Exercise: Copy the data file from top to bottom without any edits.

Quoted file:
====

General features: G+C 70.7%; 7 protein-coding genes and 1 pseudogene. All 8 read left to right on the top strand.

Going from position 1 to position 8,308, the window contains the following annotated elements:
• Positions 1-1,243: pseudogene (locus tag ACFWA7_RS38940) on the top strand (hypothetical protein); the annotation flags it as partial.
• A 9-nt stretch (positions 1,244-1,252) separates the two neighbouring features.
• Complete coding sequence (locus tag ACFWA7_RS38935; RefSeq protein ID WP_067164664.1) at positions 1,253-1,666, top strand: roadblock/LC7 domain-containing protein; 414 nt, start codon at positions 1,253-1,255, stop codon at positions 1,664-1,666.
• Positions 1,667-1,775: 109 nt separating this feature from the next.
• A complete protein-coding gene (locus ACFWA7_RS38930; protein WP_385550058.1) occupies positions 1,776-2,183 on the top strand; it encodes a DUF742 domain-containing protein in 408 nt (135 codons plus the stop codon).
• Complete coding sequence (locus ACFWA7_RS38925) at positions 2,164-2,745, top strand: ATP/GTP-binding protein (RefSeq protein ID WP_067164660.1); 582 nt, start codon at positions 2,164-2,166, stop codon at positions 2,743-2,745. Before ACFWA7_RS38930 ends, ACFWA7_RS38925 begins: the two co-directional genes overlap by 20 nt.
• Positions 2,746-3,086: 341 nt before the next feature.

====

General features: G+C 70.7%; 7 protein-coding genes and 1 pseudogene. All 8 read left to right on the top strand.

Going from position 1 to position 8,308, the window contains the following annotated elements:
• Positions 1-1,243: pseudogene (locus tag ACFWA7_RS38940) on the top strand (hypothetical protein); the annotation flags it as partial.
• A 9-nt stretch (positions 1,244-1,252) separates the two neighbouring features.
• Complete coding sequence (locus tag ACFWA7_RS38935; RefSeq protein ID WP_067164664.1) at positions 1,253-1,666, top strand: roadblock/LC7 domain-containing protein; 414 nt, start codon at positions 1,253-1,255, stop codon at positions 1,664-1,666.
• Positions 1,667-1,775: 109 nt separating this feature from the next.
• A complete protein-coding gene (locus ACFWA7_RS38930; protein WP_385550058.1) occupies positions 1,776-2,183 on the top strand; it encodes a DUF742 domain-containing protein in 408 nt (135 codons plus the stop codon).
• Complete coding sequence (locus ACFWA7_RS38925) at positions 2,164-2,745, top strand: ATP/GTP-binding protein (RefSeq protein ID WP_067164660.1); 582 nt, start codon at positions 2,164-2,166, stop codon at positions 2,743-2,745. Before ACFWA7_RS38930 ends, ACFWA7_RS38925 begins: the two co-directional genes overlap by 20 nt.
• Positions 2,746-3,086: 341 nt before the next feature.